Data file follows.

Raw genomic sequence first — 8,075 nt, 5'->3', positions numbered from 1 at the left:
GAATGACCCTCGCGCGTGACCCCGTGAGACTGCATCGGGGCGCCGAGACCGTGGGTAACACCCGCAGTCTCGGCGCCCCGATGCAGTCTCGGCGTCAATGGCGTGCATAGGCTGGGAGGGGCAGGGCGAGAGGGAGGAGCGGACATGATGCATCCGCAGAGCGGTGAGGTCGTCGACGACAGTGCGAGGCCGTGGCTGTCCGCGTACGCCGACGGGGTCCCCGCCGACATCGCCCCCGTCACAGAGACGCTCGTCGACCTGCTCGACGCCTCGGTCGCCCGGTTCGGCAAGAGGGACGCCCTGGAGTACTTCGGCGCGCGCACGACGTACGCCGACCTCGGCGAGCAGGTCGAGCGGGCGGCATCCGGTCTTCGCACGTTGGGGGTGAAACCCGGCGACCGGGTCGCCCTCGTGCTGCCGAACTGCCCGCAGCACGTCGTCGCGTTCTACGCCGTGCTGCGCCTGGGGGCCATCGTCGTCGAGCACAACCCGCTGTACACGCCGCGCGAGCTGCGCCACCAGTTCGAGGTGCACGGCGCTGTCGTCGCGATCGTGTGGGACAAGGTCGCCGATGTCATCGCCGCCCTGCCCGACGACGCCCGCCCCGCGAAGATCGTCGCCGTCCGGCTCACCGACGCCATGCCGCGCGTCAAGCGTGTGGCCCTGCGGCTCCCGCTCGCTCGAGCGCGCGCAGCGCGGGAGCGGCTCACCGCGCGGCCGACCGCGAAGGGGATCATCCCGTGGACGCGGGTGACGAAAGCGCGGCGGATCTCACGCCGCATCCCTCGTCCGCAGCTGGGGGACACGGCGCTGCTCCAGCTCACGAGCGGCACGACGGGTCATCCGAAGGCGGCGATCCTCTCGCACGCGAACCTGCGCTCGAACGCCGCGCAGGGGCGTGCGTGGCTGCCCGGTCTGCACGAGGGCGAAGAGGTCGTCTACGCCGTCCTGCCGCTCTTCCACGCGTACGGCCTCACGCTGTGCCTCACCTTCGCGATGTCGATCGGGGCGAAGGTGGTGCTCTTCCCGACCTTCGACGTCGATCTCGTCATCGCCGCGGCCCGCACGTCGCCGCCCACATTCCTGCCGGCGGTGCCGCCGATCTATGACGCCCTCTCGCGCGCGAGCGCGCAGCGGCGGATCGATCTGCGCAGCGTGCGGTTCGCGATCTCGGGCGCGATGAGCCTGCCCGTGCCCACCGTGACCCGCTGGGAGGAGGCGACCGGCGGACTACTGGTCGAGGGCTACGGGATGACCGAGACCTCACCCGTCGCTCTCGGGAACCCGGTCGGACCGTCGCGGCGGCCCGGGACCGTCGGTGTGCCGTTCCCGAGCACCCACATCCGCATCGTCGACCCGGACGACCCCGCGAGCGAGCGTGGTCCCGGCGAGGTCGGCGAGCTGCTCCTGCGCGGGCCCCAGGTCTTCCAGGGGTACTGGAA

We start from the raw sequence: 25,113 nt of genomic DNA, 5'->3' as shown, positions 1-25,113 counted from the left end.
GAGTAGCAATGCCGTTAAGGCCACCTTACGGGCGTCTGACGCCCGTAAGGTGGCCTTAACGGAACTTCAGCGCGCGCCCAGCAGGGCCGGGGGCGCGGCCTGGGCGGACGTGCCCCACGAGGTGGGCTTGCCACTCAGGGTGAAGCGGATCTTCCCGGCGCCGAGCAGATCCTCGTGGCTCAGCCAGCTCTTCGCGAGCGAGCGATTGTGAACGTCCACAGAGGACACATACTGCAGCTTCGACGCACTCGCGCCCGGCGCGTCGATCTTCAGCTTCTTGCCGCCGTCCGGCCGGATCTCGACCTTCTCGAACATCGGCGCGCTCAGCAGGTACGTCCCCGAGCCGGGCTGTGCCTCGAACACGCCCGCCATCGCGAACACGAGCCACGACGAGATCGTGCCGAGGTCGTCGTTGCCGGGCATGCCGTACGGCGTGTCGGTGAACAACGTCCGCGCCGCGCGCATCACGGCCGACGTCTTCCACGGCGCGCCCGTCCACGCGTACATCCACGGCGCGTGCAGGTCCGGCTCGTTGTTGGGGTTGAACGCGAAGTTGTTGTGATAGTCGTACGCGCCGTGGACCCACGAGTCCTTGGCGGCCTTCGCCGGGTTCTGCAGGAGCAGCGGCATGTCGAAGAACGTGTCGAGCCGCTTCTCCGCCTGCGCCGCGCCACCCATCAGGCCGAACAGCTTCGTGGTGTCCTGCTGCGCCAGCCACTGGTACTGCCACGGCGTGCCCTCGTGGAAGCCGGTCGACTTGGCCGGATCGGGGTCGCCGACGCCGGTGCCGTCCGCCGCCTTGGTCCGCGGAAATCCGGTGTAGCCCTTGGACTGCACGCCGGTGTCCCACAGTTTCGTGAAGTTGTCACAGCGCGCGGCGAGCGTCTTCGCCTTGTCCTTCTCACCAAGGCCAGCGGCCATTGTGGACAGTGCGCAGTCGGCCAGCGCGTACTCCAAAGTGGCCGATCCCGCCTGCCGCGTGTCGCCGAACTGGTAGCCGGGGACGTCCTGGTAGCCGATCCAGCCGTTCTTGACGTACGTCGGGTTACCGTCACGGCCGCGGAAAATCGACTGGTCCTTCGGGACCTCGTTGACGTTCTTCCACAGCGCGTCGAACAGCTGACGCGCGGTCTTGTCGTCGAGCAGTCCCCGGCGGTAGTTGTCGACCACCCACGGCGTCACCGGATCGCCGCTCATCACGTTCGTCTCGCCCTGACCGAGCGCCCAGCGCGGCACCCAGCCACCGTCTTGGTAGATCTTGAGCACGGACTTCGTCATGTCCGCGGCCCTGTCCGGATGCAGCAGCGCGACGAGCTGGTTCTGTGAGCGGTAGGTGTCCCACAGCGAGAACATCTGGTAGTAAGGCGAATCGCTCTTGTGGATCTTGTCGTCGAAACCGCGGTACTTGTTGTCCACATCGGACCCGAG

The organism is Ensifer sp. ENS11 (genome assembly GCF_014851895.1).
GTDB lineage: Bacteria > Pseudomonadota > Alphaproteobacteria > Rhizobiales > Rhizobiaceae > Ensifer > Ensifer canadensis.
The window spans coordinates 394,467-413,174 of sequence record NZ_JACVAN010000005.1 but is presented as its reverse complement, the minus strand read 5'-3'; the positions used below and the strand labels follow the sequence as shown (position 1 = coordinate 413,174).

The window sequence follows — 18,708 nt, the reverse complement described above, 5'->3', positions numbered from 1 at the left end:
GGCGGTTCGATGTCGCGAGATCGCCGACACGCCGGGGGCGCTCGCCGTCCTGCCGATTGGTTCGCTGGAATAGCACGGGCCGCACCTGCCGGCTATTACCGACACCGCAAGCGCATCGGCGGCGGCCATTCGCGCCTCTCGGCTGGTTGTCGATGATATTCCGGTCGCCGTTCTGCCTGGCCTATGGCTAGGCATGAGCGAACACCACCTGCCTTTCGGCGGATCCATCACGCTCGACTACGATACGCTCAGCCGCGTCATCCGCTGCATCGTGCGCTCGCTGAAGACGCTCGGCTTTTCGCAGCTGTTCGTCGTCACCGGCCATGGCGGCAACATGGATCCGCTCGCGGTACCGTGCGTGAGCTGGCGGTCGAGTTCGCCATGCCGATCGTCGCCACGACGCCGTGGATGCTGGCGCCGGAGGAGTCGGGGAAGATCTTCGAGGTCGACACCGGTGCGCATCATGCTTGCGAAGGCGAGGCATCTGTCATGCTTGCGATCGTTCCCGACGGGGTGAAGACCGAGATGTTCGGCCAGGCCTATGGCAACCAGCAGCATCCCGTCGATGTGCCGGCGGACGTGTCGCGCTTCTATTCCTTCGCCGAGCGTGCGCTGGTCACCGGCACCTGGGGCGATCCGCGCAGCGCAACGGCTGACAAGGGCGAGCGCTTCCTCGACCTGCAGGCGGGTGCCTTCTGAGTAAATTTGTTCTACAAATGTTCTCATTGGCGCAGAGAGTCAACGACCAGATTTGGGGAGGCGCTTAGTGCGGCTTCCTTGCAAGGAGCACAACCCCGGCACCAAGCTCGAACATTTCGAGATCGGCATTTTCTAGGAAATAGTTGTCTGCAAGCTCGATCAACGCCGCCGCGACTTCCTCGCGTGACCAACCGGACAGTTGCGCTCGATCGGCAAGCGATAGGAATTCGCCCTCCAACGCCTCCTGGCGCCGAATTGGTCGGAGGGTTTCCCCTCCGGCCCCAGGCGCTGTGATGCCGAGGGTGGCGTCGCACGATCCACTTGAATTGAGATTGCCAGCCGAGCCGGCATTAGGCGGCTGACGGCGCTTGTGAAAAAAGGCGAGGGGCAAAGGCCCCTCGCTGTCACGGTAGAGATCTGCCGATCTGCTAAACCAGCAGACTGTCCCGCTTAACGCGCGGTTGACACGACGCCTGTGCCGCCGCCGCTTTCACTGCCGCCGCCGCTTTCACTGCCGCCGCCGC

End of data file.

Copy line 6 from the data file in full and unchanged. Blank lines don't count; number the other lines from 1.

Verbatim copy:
GTDB lineage: Bacteria > Pseudomonadota > Alphaproteobacteria > Rhizobiales > Rhizobiaceae > Ensifer > Ensifer canadensis.